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Mar 20, 2024, 4:00 am UTC

3 min

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Q&A: Taking women’s brain health to heart 

Growing scientific evidence suggests disturbances in cardiovascular health can reverberate through the brain's intricate networks, altering its function. Cardiologists and neurologists are diving deeper into the heart-brain nexus and uncovering shared risk factors and pathways that link seemingly unrelated conditions like heart disease and dementia. 

In a recent interview with wmnHealth, Dr. Deborah Levine, an internal medicine physician and professor at the University of Michigan, explored the heart-brain link in more detail. She discussed her research on cognitive decline following a stroke, and she highlighted the importance of understanding the interplay between cardiovascular health and brain function in addressing Alzheimer's disease, the most common form of dementia.

This interview has been lightly edited for length and clarity. 

wmnHealth: A growing body of science suggests our brain health is inextricably linked to the heart. What has your research uncovered about the heart-brain connection?

Deborah Levine: There's a strong link between heart disease and brain health. Last year, my team published an exciting study showing that heart attacks are associated with faster cognitive decline, controlling for the change in people's cognitions before a heart attack. We have another paper currently being reviewed that suggests heart failure is linked to a quicker long-term cognitive decline compared to the level of cognitive decline a given patient would've experienced without heart failure. The important question we're deeply interested in answering—and continuing to investigate—is, "Why are heart conditions like heart attack or heart failure associated with faster cognitive decline over the long term?"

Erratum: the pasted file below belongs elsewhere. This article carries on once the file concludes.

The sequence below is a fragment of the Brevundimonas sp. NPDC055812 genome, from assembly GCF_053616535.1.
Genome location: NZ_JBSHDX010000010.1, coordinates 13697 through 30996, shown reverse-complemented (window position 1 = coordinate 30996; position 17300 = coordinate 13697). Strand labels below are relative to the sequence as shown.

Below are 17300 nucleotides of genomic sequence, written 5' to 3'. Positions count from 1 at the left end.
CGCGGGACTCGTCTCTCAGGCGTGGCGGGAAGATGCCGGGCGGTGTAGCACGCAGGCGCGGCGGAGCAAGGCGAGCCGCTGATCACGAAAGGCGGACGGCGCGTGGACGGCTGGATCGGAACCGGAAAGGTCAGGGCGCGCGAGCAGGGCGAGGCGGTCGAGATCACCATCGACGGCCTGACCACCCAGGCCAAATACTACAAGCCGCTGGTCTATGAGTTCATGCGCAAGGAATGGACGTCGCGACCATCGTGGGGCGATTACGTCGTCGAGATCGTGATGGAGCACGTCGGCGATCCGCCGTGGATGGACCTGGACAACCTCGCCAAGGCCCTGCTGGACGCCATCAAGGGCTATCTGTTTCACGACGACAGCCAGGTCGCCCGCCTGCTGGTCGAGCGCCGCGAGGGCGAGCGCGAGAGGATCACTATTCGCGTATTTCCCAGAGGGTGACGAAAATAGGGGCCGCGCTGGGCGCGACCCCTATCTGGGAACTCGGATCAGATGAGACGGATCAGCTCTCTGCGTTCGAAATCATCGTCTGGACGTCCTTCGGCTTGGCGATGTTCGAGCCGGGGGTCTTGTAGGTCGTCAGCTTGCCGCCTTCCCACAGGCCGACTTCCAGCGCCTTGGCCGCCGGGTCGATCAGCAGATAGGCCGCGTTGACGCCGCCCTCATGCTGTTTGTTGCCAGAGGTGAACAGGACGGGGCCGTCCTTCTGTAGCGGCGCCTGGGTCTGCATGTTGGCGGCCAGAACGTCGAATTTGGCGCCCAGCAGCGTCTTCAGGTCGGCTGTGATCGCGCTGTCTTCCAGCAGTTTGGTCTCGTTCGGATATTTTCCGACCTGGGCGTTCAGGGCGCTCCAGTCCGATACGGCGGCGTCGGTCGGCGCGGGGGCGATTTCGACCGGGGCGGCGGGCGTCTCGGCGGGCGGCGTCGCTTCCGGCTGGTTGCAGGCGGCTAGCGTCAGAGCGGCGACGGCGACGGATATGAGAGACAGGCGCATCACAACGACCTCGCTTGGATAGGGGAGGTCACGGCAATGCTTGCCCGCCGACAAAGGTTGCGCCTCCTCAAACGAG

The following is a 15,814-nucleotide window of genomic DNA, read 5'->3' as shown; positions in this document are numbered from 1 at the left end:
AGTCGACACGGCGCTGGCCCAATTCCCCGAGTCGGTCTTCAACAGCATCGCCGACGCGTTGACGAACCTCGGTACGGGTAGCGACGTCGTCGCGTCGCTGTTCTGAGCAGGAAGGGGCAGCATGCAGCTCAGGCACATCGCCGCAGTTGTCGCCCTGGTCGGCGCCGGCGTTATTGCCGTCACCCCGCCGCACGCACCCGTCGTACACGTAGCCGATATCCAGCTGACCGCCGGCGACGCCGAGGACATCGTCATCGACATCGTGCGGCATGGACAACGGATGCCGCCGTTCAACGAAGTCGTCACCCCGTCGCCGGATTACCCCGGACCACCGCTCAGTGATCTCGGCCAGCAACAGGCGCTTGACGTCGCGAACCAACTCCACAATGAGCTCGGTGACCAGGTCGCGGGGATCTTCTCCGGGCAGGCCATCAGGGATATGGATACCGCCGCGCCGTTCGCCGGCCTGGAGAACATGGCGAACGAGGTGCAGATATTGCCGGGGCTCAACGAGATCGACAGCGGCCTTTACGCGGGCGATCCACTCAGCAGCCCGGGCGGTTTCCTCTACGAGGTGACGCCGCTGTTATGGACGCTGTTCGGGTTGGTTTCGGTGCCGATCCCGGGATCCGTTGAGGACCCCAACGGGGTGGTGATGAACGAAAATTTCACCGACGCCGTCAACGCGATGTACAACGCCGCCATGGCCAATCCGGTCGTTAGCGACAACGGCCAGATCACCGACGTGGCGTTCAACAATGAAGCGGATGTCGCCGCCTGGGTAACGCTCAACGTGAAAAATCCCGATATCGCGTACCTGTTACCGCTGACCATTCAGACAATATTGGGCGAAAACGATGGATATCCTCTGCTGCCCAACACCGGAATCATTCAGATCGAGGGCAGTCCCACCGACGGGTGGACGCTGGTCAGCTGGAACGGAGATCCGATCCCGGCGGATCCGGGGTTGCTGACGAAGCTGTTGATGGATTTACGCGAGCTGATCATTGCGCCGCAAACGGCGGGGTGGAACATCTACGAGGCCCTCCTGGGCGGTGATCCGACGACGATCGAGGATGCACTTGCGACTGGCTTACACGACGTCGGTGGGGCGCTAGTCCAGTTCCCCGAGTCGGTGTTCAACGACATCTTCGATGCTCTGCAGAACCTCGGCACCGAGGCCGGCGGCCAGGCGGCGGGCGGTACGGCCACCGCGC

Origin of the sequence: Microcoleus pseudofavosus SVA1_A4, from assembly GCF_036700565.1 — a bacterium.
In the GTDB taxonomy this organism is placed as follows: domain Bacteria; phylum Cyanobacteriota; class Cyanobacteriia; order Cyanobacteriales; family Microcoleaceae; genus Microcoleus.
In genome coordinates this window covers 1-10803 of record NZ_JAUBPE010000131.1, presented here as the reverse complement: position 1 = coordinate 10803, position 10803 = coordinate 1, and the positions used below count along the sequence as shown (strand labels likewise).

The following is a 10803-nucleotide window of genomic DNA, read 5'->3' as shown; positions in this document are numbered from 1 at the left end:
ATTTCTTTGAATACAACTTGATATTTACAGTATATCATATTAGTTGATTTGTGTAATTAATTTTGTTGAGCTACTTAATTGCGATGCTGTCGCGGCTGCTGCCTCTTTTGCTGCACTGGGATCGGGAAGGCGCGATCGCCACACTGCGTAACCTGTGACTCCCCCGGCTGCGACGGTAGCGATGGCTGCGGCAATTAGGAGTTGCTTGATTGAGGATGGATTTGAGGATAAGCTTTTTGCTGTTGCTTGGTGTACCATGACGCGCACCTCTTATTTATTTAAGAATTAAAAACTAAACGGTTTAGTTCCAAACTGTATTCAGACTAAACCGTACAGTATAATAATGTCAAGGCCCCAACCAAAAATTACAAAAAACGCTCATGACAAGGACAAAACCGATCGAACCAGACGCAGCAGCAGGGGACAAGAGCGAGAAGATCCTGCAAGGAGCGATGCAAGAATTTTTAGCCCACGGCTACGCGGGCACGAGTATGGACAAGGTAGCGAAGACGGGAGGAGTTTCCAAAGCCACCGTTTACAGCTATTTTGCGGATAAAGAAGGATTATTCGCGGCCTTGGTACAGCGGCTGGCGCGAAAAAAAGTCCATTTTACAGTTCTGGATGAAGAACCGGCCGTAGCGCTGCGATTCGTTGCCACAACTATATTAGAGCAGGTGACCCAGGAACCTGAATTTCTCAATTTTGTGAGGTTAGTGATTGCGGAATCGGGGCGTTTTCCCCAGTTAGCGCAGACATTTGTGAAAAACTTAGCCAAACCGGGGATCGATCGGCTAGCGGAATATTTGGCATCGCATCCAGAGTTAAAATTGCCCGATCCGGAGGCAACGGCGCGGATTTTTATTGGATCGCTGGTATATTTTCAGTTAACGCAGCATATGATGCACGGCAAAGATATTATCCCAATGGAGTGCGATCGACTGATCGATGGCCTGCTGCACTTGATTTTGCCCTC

The important question we're deeply interested in answering—and continuing to investigate—is, "Why are heart conditions like heart attack or heart failure associated with faster cognitive decline over the long term?" —Dr. Deborah Levine, University of Michigan

We've also done some work on sex differences in dementia risk. It has shown that women, even without an incident of stroke, have higher initial cognitive scores but a much faster cognitive decline over time than men. However, the reasons for the decline are unclear —whether it's due to hormones, cardiovascular risk factors, or social factors like education.

You—and other researchers—are still investigating the underpinnings of heart disease and subsequent cognitive decline. Do you have any hypotheses about what mechanisms might be at play? 

Levine: I think there are pathways in the brain and mechanisms outside of the brain that contribute. One factor is hypoperfusion, so if the heart is not pumping blood adequately to brain tissues, then that can cause damage and injury, ultimately accelerating cognitive decline. 

There are also pathways in the brain that could be impacted after a heart attack and are playing a role in this cognitive decline. Studies have shown that there's a link between heart disease and increased levels of tau protein in the brain. This can trigger neurodegeneration, as we see in Alzheimer's disease. Another factor is ongoing vascular injury from shared risk factors that cause both heart disease and neurodegeneration, such as hypertension, diabetes, and tobacco use.